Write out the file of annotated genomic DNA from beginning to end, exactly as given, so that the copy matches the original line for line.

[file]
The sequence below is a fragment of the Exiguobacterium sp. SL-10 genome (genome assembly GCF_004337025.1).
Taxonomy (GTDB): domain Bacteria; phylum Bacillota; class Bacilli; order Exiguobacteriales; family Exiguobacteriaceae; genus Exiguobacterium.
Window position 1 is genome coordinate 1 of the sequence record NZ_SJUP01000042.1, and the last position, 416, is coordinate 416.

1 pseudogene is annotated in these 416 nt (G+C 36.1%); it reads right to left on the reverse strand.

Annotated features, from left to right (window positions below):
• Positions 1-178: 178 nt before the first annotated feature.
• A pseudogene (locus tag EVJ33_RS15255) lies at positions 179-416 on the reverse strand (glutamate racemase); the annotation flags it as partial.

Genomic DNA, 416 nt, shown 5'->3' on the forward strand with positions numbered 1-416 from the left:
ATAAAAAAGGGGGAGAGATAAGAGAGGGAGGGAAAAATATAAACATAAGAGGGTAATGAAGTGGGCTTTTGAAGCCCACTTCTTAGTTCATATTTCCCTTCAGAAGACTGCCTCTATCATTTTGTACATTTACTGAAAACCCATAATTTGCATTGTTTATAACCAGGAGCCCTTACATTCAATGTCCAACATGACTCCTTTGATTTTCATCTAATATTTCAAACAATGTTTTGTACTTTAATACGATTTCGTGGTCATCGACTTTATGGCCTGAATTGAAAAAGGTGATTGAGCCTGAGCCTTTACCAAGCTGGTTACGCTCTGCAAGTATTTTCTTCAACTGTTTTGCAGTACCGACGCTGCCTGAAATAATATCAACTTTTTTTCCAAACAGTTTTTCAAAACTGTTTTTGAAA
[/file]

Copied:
The sequence below is a fragment of the Exiguobacterium sp. SL-10 genome (genome assembly GCF_004337025.1).
Taxonomy (GTDB): domain Bacteria; phylum Bacillota; class Bacilli; order Exiguobacteriales; family Exiguobacteriaceae; genus Exiguobacterium.
Window position 1 is genome coordinate 1 of the sequence record NZ_SJUP01000042.1, and the last position, 416, is coordinate 416.

1 pseudogene is annotated in these 416 nt (G+C 36.1%); it reads right to left on the reverse strand.

Annotated features, from left to right (window positions below):
• Positions 1-178: 178 nt before the first annotated feature.
• A pseudogene (locus tag EVJ33_RS15255) lies at positions 179-416 on the reverse strand (glutamate racemase); the annotation flags it as partial.

Genomic DNA, 416 nt, shown 5'->3' on the forward strand with positions numbered 1-416 from the left:
ATAAAAAAGGGGGAGAGATAAGAGAGGGAGGGAAAAATATAAACATAAGAGGGTAATGAAGTGGGCTTTTGAAGCCCACTTCTTAGTTCATATTTCCCTTCAGAAGACTGCCTCTATCATTTTGTACATTTACTGAAAACCCATAATTTGCATTGTTTATAACCAGGAGCCCTTACATTCAATGTCCAACATGACTCCTTTGATTTTCATCTAATATTTCAAACAATGTTTTGTACTTTAATACGATTTCGTGGTCATCGACTTTATGGCCTGAATTGAAAAAGGTGATTGAGCCTGAGCCTTTACCAAGCTGGTTACGCTCTGCAAGTATTTTCTTCAACTGTTTTGCAGTACCGACGCTGCCTGAAATAATATCAACTTTTTTTCCAAACAGTTTTTCAAAACTGTTTTTGAAA